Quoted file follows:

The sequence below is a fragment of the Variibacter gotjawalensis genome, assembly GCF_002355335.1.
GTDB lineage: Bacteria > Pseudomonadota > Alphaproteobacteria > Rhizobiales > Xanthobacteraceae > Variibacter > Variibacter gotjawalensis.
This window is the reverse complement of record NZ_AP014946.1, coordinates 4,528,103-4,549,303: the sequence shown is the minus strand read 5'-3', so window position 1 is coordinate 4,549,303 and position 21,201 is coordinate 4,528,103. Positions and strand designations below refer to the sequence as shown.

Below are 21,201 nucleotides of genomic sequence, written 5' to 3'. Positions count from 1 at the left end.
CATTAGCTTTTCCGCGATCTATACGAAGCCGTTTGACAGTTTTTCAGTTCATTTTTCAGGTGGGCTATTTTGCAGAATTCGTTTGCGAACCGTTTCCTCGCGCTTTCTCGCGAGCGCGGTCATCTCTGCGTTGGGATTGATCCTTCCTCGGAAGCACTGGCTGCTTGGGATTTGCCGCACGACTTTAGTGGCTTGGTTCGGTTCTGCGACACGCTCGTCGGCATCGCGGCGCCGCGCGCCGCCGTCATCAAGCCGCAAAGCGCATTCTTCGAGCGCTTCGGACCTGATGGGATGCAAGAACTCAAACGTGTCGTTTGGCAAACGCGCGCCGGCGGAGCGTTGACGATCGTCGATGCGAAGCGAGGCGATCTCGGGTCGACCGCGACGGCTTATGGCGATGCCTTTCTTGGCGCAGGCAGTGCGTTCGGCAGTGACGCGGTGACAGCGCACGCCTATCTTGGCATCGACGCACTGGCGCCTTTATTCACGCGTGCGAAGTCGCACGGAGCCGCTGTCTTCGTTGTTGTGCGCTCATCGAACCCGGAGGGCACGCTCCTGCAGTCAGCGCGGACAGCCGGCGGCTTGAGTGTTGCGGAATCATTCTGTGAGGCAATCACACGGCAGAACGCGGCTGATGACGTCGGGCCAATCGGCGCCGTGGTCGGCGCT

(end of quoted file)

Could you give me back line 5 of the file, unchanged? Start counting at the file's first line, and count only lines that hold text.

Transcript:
CATTAGCTTTTCCGCGATCTATACGAAGCCGTTTGACAGTTTTTCAGTTCATTTTTCAGGTGGGCTATTTTGCAGAATTCGTTTGCGAACCGTTTCCTCGCGCTTTCTCGCGAGCGCGGTCATCTCTGCGTTGGGATTGATCCTTCCTCGGAAGCACTGGCTGCTTGGGATTTGCCGCACGACTTTAGTGGCTTGGTTCGGTTCTGCGACACGCTCGTCGGCATCGCGGCGCCGCGCGCCGCCGTCATCAAGCCGCAAAGCGCATTCTTCGAGCGCTTCGGACCTGATGGGATGCAAGAACTCAAACGTGTCGTTTGGCAAACGCGCGCCGGCGGAGCGTTGACGATCGTCGATGCGAAGCGAGGCGATCTCGGGTCGACCGCGACGGCTTATGGCGATGCCTTTCTTGGCGCAGGCAGTGCGTTCGGCAGTGACGCGGTGACAGCGCACGCCTATCTTGGCATCGACGCACTGGCGCCTTTATTCACGCGTGCGAAGTCGCACGGAGCCGCTGTCTTCGTTGTTGTGCGCTCATCGAACCCGGAGGGCACGCTCCTGCAGTCAGCGCGGACAGCCGGCGGCTTGAGTGTTGCGGAATCATTCTGTGAGGCAATCACACGGCAGAACGCGGCTGATGACGTCGGGCCAATCGGCGCCGTGGTCGGCGCT